16 Andrew Jackson and the Age of the Common Man - Andrew Jackson and the Age of the Common Man Old Hickory This print shows young Jackson receiving

16 Andrew Jackson and the Age of the Common Man - Andrew...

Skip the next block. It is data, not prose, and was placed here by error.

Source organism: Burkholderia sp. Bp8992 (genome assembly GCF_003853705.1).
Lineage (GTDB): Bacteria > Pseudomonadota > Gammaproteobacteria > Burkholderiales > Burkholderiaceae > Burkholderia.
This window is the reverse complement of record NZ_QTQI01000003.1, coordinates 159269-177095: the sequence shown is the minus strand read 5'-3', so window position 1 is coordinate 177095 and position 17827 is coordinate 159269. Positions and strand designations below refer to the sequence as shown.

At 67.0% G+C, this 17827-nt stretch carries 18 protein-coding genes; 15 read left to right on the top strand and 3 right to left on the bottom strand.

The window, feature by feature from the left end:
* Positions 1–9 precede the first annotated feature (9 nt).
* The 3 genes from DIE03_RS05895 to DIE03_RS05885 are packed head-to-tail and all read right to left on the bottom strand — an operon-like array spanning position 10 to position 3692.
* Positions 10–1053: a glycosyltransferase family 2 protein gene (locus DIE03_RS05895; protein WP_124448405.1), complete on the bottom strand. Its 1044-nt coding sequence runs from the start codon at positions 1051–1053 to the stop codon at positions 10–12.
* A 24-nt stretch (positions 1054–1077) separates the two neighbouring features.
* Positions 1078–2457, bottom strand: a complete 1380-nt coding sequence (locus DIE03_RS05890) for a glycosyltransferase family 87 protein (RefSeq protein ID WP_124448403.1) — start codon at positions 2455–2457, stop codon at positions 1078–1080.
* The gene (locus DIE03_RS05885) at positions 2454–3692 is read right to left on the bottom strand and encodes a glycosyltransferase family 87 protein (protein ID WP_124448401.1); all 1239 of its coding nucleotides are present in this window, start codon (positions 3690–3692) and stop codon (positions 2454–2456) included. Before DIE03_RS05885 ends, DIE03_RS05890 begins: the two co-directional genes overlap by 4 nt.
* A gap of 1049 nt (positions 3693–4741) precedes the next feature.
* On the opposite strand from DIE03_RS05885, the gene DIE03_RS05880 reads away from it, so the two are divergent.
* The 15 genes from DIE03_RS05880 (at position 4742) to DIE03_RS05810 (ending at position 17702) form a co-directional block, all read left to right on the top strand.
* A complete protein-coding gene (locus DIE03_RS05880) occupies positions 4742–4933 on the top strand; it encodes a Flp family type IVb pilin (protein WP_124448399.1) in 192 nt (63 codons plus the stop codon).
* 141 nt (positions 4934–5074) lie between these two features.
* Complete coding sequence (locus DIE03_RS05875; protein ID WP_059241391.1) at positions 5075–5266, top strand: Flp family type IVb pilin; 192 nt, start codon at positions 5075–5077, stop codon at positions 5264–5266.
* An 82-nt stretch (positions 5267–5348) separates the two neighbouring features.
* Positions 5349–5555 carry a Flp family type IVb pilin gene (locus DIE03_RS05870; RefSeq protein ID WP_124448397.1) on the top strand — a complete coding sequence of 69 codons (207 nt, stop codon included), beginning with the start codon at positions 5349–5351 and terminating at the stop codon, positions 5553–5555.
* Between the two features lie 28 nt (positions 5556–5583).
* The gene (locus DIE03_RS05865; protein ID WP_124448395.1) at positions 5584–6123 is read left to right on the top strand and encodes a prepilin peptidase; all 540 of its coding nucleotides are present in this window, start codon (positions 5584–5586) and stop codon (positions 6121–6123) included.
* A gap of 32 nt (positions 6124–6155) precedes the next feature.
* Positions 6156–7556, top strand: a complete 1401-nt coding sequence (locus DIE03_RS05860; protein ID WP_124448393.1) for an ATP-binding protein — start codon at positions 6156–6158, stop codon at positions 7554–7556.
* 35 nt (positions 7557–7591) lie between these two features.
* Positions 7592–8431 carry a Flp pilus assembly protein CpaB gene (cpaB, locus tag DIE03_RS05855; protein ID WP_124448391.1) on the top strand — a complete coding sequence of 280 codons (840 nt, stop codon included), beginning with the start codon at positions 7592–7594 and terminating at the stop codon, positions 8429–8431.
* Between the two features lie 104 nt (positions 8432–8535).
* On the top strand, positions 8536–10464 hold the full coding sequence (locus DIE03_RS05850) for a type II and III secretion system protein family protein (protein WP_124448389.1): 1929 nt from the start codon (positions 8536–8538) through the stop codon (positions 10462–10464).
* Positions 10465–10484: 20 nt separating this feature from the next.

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Unformatted text preview: Andrew Jackson and the “Age of the Common Man” “Old Hickory” This print shows young Jackson receiving sword blows from a British officer. Andrew Jackson was born on the South Carolina frontier into a poor family in 1767 He grew up with a deep resentment for wealth and privilege. As a teenager during the American Revolution, he served as a courier and was captured by the British. Later, Jackson’s mother and brothers died of smallpox contracted while they were in British captivity. As a result, Jackson hated the British, blaming them for his family’s deaths. Also, like most frontier whites, he regarded Indians as enemies. As a young man, he became an attorney moved to Nashville. He served as a magistrate, as well as a congressman He prospered in the legal profession and as a planter and merchant. Jackson was also a noted brawler and duelist. He achieved national fame during the War of 1812 with his victories over the Creek Indians and the British. He was elected to the Senate in 1822. The Hermitage, Jackson’s Nashville estate. The Election of 1824 Four candidates, each backed by a different faction of the Republican Party, ran for president: William Crawford – Jeffersonian Republican Henry Clay – Nationalist Republican John Quincy Adams – Nationalist Republican Andrew Jackson – the “People’s Candidate” Jackson received the most popular votes (43%) and electoral votes (99), but with no majority, the election went to the House of Representatives. “Curry and Bargain!” By law, only the three highest vote totals could be considered (Jackson, Adams, and Crawford). As Speaker of the House, Henry Clay was in a position to play “kingmaker.” Since he and Jackson were enemies, he threw his support to Adams. Clay was made Secretary of State. Jackson and his supporters accused Adams and Clay of making a deal behind the scenes. The Republicans were now split into the Adams-Clay faction (“Nationalist Republicans” and the Jackson faction (“Democratic Republicans”). Henry Clay John Quincy Adams “The Tariff of Abominations” John C. Calhoun Adams’s administration was doomed from the outset, with the Jacksonians working to block his agenda. In keeping with the “American System,” a proposed tariff was sent to Congress. John C. Calhoun of South Carolina and Martin Van Buren of New York led the opposition. The bill passed in 1828, but Calhoun continued to seek its repeal. Jackson and his supporters used the tariff and the 1824 election as weapons against Adams and Clay. This cartoon portrays Jackson “slaying a Hydra” of politicians, bankers, and other “special interests.” This was part of Jackson’s image as a “champion of the common man.” The Democrat Party The founder of the Democrat Party was New York politician Martin Van Buren. He emerged as a prominent leader when he succeeded in getting the New York legislature to pass universal manhood suffrage. This measure reflected a vision he had for the whole country: A political uprising of the common people against the perceived privileged class. A radical democratization of the political process. To achieve these goals, Van Buren sought to turn the Democratic Republican faction into a political machine which would exclude all political opposition from power. Martin Van Buren Van Buren’s tactics included: Party discipline Keep slavery out of politics “The Corrupting Power of Money” The Spoils System He also pioneered modern electioneering aimed at the masses. Mass rallies Slogans Mass media campaigns The Election of 1828 The election was a rematch between Adams and Jackson. It was a true mud-slinging contest: Adams was accused of misusing public funds. Jackson and his wife, Rachel, were accused of bigamy. Jackson won decisively. Shortly after the election, Rachel Jackson fell ill and died. Jackson was convinced that the attacks during the election drove her to an early death. He came to Washington seeking to exact revenge on his enemies. Rachel Jackson Jackson’s First Term (1829-1833) Jackson enacted many changes from his predecessors: Some 20,000 citizens came to Washington for Jackson’s Inauguration. He allowed them the run of the White House. He initiated a great amount of legislation. In his two terms, he issued 12 vetoes. He enacted the “Spoils System,” albeit on a limited scale. The “Kitchen Cabinet” – a group of friends and political allies who meet with him informally and gave advice. The “Kitchen Cabinet” included Martin Van Buren and Jackson’s attorney, Roger B. Taney. Jackson also began exacting revenge on his political enemies: Jackson opposed the Nationalist Republicans’ program of internal improvements. He also wanted to pay back Henry Clay for the 1824 election. The Maysville Road Bill (1830) was a pet project of Clay’s that would have used federal funds to build a road through Kentucky. Jackson vetoed the bill. This cartoon illustrates the enmity between Jackson and Clay. The Indian Removal Act (1830) By the 19th century, the expanding white population created friction with Indian tribes. The Indian Removal Act was passed, mandating the removal of the remaining eastern tribes to reservations west of the Mississippi River. This act was passed in violation of treaties with these nations passed by the Senate during previous administrations. Some Indians resisted through armed force: Osceola The Black Hawk War (1832) The Second Seminole War (18351842) In the second conflict, 1,000 warriors led by Osceola held off the efforts of 50,000 US Army regulars, volunteers, and militia for almost seven years before surrendering. Cherokee Nation vs. the State of Georgia (1831) More than any other Native American nation, the Cherokees had tried to assimilate into white culture. Adopted a written language Ratified a written constitution Usually wore white American clothing. When gold was discovered on Cherokee land in northern Georgia, both the state and federal governments sought to have the Cherokees removed. When the Indian Removal Act was passed, the Cherokees fought back through the law courts. John Ross, chief of the Cherokee, led his nation’s fight to retain their ancestral lands. He was also a successful businessman, farmer, and slave owner. They filed two cases (Cherokee Nation v. the State of Georgia [1831] and Worcester v. State of Georgia [1832]). On appeal, Chief Justice John Marshall and the Supreme Court upheld the sovereignty of Cherokee territory. Jackson ignored the ruling. The “Trail of Tears” In 1838, General Winfield Scott arrived in Georgia with 7,000 troops to carry out the relocation of the Cherokees in Georgia to what is now Oklahoma. Somewhere between 3,000-5,000 Cherokees died en route in what became known as the 'Trail of Tears.' The Nullification Crisis Towards the end of his first term, Jackson confronted the ''Nullification Crisis.'' This was precipitated by the “Abominations Tariff” of 1828. The tariff made imported manufactured goods more expensive than those made in the North. In the view of Southerners, all the benefits of protection were going to Northern manufacturers. Also, tariffs were linked to slavery as an issue of property rights. If the federal government could tax imports (one kind of property), it might try to interfere with slave holding (another kind of property). This cartoon attacked the tariffs on the basis of killing free trade. As vice president, John C. Calhoun sought to have tariffs declared unconstitutional. He went back to Thomas Jefferson’s theory of “nullification” from the Kentucky Resolutions of 1799. Calhoun’s theory of nullification: A state may call a special convention to declare a federal law unconstitutional. If the federal government refused to rescind the law, the state had the choice to submit or secede from the Union. Jackson came down against nullification. Congress passed another tariff in 1832. South Carolina held a special convention: Declaring the tariffs of 1828 and 1832 unconstitutional. Threatened to secede if Jackson responded with force. Jackson declared nullification “absurd and unconstitutional.” Congress passed the Force Act, which authorized his use of the US Army against any state that resisted the tariff acts. A cartoon attacking Jackson. Henry Clay again stepped in with a compromise. The Compromise Tariff of 1833 gradually reduced the rates over a ten-year period. The crisis marked an intensification of the developing conflict between the North and South over economics and slavery. A cartoon attacking Calhoun and South Carolina. While none of the southern state governments backed South Carolina, many Southerners were sympathetic. The crisis entrenched the idea of secession in the minds of Southerners. The Bank War Andrew Jackson was determined to eliminate the Second Bank of the United States. Nicholas Biddle He saw it as a monopoly threatening common Americans. The bank was also a political threat, through director Nicholas Biddle’s, potential powers of patronage. Jackson saw his chance when Henry Clay and his ally, Daniel Webster, brought the bank’s charter up for renewal by Congress in 1832. Jackson vetoed the bank bill. The House of Representatives overrode Jackson’s veto. The controversy became the main issue of the 1832 presidential election. Jackson defeated Clay in a landslide. He took this outcome as a mandate to destroy the Second Bank of the United States. He had the Treasury withdraw government funds from the Bank and deposited in state-owned and private banks. To keep the Bank solvent, Biddle began calling loans. Inflation increased dramatically. This pro-Jackson cartoon shows him “driving out the moneychangers” in the Bank War. The Panic of 1837 By 1837, a severe recession had set in which was largely blamed on the Bank. As Jackson was out of office, he would escape blame, which fell to his successor, Martin Van Buren. The Second Bank of the United States was liquidated in 1841. Jackson’s Legacy A photograph of Jackson shortly before his death in 1845 Andrew Jackson left a controversial legacy as president. His status as the “hero of the common man” inspired other citizens of humble origins to involve themselves in politics. He significantly expanded federal and executive power. He paid off the debts of the federal government. He almost doubled the federal budget during his presidency. His Indian policies cruelly violated their civil rights and trampled the rule of law. The Whigs and the “Second Two-Party System” The Whig Party emerged from the “National Republican” faction. It was led by Henry Clay, John Quincy Adams, and Daniel Webster. The party’s platform was based on Clay’s “American System”: The national bank. Protective tariffs to stimulate the economy. Federal government subsidization of national infrastructure improvement. Their support was centered in New England and among the business community and wealthy Southern plantation owners. The Democrats and the Whigs made up the “Second Two-Party System.” Daniel Webster of Massachusetts The Van Buren Administration Martin Van Buren Vice President Martin Van Buren was easily elected in 1836 as Jackson’s heir. As the effects of the Panic of 1837 set in, Van Buren and the Second Bank of the US took much of the blame. By 1840, Van Buren and the Democrats were in trouble, despite the recovery of the economy. The Election of 1840: “The Hard Cider Campaign” The 1840 election was the first modern campaign aimed at the masses. The Whigs ran war hero Gen. William Henry “Tippecanoe” Harrison. To take opposition votes, his running mate was John Tyler, a Democrat angered by Jackson’s Bank War. “Tippecanoe and Tyler, too!” By utilizing Van Buren’s tactics, the Whigs culminated “Jacksonian Democracy” with a landslide victory. A campaign print of Harrison in front of the log cabin he never lived in. “The Age of the Common Man” A romanticized painting of a 19th century election. The Jacksonian era is often called this because it witnessed the democratization of American politics. All throughout the period, property holding and taxpaying qualifications for voting were removed. Conventions of elected delegates replaced state legislative caucuses for nominating candidates for the presidency and other offices. Jackson himself was perceived as standing for the poor against the rich, thus embodying popular democracy. Rep. David Crockett (TN) Born in Tennessee in 1786, Crockett gained local fame as a young man for his skill with a hunting rifle. After serving in the War of 1812, he used his bounty money to purchase some grist mills, giving him the finances to begin a political career. He was eventually elected to the House of Representatives. Crockett was very skilled at using his frontier image for political purposes. After opposing Andrew Jackson’s Indian removal policies, he was voted out of his congressional seat in 1835. “You can go to hell, and I will go to Texas!” – Crockett to his constituents after losing the 1835 election. ...